An Eyre Peninsula nuclear power station would be a “game changer” for South Australia, providing cheap electricity, and power for water desalination to support a new agricultural irrigation scheme. A White Paper by a US scientific team from the Massachusetts Institute of Technology (MIT), released by Senator Cory Bernardi on 24 October, shows possible nuclear power options that will enable South Australia to “become a major global hub for clean energy and high-value crops in the 21st century”. Encouragingly, the scientists “surmise that similar results would apply to other Australian states as well as the country as a whole”, which should be no surprise, as nuclear power’s enormous energy density guarantees superior economic outcomes over diffuse and intermittent alternatives such as wind and solar.
The MIT paper advises that a sea-water supported nuclear power station built on the coast of the Eyre Peninsula (near Whyalla or Port Lincoln) would add 600-1,500 megawatts (MW) of desperately needed baseload generation capacity to South Australia’s grid. Sea water could provide cooling for the nuclear reactors, and in addition a reverse-osmosis desalination plant located south of Whyalla would be powered by the cheap baseload electricity. The idea is a no-brainer given the insane alternatives. As the authors note: “Without nuclear, the average cost of electricity in SA would rapidly increase with decreasing carbon emissions, which seems consistent with what is actually happening.” And true enough, along with Denmark’s, SA’s power is the most expensive in the world; it’s no coincidence they share the highest proportion of wind turbines.
Additionally, the MIT paper proposes a safe repository for the world’s spent nuclear fuel. This would generate “billions of dollars per year in collected fees” from the growing number of nuclear-powered nations; though as the CEC has previously argued, reprocessing spent fuel is the preferable option to obtain valuable isotopes and more energy. But in either case, taking other nation’s spent fuel would be a boon for Australia. Interestingly, the MIT proposal suggests a state-owned company should own the spent nuclear fuel repository, and co-own the nuclear power station and the water desalination plant, which is at odds with Bernardi’s voting record in supporting the privatisation of government assets.
The agricultural potential from water desalination in presently arid land is truly exciting. MIT modelled potato farming due to the crop’s relative water efficiency, soil and climate suitability and notes export potential in Japanese and Chinese markets. The authors suggest South Australia could be home to the largest water desalination plant in the world, supplying 840 gigalitres of water per year to new farms in an area of 580 thousand hectares.
The MIT modelling “made very generous assumptions about the future cost of wind, solar and storage capacity”, and if anything, nuclear power would be much cheaper than it suggests. But under their scenarios, prices would be between 9 and 60 per cent lower than under any combination of gas turbines and experimental battery-backed wind and solar power.
60 Minutes reports benefits of nuclear power, truth about Fukushima
A few days before Senator Bernardi released the MIT White Paper, on Sunday 21 October the 60 Minutes story “Going Nuclear” reported a few truths about nuclear power, in a manner uncharacteristic of mainstream media. Reporter Tom Steinfort has admitted he was previously anti-nuclear, but now he’s clearly a nuclear convert. He covered the Japanese earthquake and tsunami in 2011 when the Fukushima Nuclear Station went into meltdown. Now he went back to Fukushima with scientist Dr Ben Heard. “It was an opinion that is generally bashed into us Australians from an early age—‘nuclear is bad, will kill us all, disaster, disaster, disaster’”, says Steinfort. Dr Heard and Steinfort visited the Fukushima area, including the failed reactor core, and “lived to tell the story”!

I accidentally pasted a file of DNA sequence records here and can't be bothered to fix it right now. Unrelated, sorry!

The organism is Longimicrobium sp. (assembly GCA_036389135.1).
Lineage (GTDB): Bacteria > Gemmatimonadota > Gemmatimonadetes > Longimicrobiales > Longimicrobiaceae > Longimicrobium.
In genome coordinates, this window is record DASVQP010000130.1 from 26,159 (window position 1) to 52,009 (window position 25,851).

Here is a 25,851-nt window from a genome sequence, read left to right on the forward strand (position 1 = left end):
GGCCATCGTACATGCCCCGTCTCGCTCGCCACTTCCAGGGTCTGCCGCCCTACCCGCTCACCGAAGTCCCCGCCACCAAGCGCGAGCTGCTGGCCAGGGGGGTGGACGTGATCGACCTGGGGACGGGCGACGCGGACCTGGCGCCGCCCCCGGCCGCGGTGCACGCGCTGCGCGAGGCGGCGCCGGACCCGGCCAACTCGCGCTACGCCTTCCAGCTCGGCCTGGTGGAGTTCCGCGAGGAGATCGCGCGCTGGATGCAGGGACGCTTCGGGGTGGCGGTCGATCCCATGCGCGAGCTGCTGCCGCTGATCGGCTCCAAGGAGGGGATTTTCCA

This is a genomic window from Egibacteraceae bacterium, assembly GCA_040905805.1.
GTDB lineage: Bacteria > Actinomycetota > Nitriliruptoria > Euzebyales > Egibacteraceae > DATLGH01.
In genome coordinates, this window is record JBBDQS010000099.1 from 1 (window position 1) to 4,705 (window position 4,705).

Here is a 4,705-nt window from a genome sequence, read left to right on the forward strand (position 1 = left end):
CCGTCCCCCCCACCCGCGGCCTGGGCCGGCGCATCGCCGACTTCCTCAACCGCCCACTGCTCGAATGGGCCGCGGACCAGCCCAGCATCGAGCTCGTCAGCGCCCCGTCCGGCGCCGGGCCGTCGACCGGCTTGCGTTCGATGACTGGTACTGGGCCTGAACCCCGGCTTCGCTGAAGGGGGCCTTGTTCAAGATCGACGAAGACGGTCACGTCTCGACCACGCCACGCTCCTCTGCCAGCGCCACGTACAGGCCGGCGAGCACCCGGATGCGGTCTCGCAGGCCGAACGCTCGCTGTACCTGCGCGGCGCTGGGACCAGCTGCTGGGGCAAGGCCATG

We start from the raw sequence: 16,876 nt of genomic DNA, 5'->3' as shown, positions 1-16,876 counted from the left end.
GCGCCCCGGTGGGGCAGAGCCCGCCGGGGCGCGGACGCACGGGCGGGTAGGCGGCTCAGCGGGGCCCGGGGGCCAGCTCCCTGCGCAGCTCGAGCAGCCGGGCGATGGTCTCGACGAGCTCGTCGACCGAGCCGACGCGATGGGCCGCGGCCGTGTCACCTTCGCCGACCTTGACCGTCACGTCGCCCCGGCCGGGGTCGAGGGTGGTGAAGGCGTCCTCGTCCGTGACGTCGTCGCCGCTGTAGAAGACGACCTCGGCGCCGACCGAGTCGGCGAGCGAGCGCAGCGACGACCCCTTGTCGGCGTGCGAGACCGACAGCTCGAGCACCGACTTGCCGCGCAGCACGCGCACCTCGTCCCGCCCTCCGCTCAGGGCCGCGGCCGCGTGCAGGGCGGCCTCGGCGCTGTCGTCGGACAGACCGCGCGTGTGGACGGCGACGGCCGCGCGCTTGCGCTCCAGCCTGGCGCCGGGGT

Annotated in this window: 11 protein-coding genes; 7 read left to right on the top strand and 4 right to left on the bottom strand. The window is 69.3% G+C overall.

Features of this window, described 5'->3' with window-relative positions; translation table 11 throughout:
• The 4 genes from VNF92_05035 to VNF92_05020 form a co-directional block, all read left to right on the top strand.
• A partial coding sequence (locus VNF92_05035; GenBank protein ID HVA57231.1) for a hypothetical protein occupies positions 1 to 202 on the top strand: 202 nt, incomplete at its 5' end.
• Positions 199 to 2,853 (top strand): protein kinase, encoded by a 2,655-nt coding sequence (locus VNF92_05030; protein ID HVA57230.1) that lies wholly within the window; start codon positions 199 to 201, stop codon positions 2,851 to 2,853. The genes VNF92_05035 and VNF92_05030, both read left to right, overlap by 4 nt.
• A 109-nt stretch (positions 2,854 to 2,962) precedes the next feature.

Driving just a couple of kilometres away from the Fukushima Station they reported radiation levels were less than a microsievert per hour: “that’s lower than, just generally, life in Australia”, said Dr Heard, who was once a paid-up member of the anti-nuclear Greenpeace. “Do you now think that Greenpeace sells a lie when it comes to nuclear?”, asks Steinfort. “No, I know they sell a lie”, replied Dr Heard. “We’ve stamped our consciousness with a fear from this incident that isn’t well based in science”, he said, standing outside the abandoned Fukushima High School. “Why aren’t the students back here?” It is safe, insists Dr Heard. “The danger has long since passed.”
While nuclear power generation dropped following the March 2011 Fukushima accident, global nuclear power generation has increased in every year since 2012, through to the latest 2017 data. Japan is progressively opening reactors which were closed for safety audits, and plans are locked in to build another nine reactors. The World Nuclear Association reports that as of October 2018 there are 55 reactors under construction worldwide. A further 151 planned reactors have approvals, funding or commitment in place and are “mostly expected to be in operation in the 2020s”. China has opened seven large nuclear power stations in 2018 alone; most recently, Tianwan 4 connected to the grid 27 October after construction started on 27 September 2013. Australia can’t afford to ignore nuclear power any longer.